Devastated by years of war, political unrest, and a cruel dictatorship, Iraq's scientific community has been virtually destroyed. A once-thriving hub of science, with strong academic links to Britain and the United States, has seen most of its scientists flee and those remaining shunned by the rest of the world.
In this article, Luke Harding describes how Baghdad University — Iraq's best — is appealing to scientific communities in other countries for help in the form of scholarships for young Iraqis and donations of laboratory equipment. The researchers are certainly determined. Although much of the university's equipment is 20 years old and students don't have chairs to sit on — looters took anything of value during the recent war — the scientists are still publishing research.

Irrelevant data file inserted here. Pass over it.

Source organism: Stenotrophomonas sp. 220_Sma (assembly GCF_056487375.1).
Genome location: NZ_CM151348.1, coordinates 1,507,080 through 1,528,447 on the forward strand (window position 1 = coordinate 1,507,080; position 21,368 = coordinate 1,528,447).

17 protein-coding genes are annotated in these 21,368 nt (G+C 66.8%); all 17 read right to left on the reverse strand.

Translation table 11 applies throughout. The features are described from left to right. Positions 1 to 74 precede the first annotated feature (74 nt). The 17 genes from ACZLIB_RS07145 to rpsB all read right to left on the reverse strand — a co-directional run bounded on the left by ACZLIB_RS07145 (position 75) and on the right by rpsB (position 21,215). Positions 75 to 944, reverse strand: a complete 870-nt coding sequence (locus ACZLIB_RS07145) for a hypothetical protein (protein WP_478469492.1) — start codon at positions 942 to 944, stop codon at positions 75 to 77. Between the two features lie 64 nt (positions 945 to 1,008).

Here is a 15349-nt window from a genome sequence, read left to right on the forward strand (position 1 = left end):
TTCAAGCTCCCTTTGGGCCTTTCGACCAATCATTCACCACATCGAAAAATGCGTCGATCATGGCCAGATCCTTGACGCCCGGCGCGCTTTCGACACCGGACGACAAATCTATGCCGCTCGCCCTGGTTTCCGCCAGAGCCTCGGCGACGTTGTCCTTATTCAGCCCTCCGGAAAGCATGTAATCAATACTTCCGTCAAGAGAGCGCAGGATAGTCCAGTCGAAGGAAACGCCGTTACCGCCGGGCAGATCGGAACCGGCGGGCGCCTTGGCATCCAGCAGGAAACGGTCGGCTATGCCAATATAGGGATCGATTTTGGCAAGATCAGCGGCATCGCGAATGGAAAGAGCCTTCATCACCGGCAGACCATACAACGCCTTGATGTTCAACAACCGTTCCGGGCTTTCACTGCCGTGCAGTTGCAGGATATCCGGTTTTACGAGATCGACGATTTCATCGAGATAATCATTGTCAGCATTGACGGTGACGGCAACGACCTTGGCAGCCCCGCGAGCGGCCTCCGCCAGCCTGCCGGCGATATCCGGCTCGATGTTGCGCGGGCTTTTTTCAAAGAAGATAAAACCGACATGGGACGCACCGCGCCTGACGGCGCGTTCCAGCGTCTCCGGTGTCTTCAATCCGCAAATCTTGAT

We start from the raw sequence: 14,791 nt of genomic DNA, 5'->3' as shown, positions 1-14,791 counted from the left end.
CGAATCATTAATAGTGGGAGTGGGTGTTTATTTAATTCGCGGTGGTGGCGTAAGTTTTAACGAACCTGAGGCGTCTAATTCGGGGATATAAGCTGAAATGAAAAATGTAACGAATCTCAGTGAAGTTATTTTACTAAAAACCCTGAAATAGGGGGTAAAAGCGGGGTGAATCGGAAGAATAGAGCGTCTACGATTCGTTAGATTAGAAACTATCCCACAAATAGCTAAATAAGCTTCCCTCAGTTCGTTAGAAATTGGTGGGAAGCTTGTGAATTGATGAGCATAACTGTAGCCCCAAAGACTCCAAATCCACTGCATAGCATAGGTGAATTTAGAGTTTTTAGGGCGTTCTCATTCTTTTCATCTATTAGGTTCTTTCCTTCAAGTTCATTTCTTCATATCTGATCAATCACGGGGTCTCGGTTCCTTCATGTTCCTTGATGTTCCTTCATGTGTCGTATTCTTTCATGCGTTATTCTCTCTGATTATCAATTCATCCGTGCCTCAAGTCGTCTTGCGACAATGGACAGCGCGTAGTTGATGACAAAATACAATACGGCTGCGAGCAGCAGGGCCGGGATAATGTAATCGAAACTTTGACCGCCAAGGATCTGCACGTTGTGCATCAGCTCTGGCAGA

But rebuilding international relationships is a two-way process. Iraqi scientists suspected of links to biological and chemical warfare are still being held by US forces, although no charges have been made. Western governments need to make the first move towards scientific collaboration, says Harding, or Iraqi science will become further impoverished.